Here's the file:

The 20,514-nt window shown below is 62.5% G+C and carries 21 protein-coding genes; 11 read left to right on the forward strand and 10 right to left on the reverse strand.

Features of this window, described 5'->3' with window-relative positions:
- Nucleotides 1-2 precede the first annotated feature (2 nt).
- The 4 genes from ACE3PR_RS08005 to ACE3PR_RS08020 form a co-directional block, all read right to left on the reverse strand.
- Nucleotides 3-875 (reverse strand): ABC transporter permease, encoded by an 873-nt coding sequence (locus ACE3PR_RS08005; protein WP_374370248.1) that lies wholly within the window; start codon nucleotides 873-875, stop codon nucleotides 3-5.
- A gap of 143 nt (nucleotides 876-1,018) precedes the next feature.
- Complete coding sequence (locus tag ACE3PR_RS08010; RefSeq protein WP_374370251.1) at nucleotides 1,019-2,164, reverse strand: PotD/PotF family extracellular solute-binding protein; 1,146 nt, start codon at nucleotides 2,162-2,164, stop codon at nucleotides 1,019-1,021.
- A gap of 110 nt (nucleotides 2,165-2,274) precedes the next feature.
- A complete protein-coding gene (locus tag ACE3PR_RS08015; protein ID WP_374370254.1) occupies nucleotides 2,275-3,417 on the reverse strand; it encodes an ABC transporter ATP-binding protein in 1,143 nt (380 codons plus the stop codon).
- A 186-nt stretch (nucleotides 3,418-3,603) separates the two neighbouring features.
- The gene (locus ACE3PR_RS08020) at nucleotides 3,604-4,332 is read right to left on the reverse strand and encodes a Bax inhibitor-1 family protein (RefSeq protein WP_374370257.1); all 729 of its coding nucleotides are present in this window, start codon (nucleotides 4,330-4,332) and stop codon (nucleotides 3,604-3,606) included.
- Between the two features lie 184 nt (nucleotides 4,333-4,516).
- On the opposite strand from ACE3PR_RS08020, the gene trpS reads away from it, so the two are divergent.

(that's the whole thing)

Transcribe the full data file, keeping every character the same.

The 20,514-nt window shown below is 62.5% G+C and carries 21 protein-coding genes; 11 read left to right on the forward strand and 10 right to left on the reverse strand.

Features of this window, described 5'->3' with window-relative positions:
- Nucleotides 1-2 precede the first annotated feature (2 nt).
- The 4 genes from ACE3PR_RS08005 to ACE3PR_RS08020 form a co-directional block, all read right to left on the reverse strand.
- Nucleotides 3-875 (reverse strand): ABC transporter permease, encoded by an 873-nt coding sequence (locus ACE3PR_RS08005; protein WP_374370248.1) that lies wholly within the window; start codon nucleotides 873-875, stop codon nucleotides 3-5.
- A gap of 143 nt (nucleotides 876-1,018) precedes the next feature.
- Complete coding sequence (locus tag ACE3PR_RS08010; RefSeq protein WP_374370251.1) at nucleotides 1,019-2,164, reverse strand: PotD/PotF family extracellular solute-binding protein; 1,146 nt, start codon at nucleotides 2,162-2,164, stop codon at nucleotides 1,019-1,021.
- A gap of 110 nt (nucleotides 2,165-2,274) precedes the next feature.
- A complete protein-coding gene (locus tag ACE3PR_RS08015; protein ID WP_374370254.1) occupies nucleotides 2,275-3,417 on the reverse strand; it encodes an ABC transporter ATP-binding protein in 1,143 nt (380 codons plus the stop codon).
- A 186-nt stretch (nucleotides 3,418-3,603) separates the two neighbouring features.
- The gene (locus ACE3PR_RS08020) at nucleotides 3,604-4,332 is read right to left on the reverse strand and encodes a Bax inhibitor-1 family protein (RefSeq protein WP_374370257.1); all 729 of its coding nucleotides are present in this window, start codon (nucleotides 4,330-4,332) and stop codon (nucleotides 3,604-3,606) included.
- Between the two features lie 184 nt (nucleotides 4,333-4,516).
- On the opposite strand from ACE3PR_RS08020, the gene trpS reads away from it, so the two are divergent.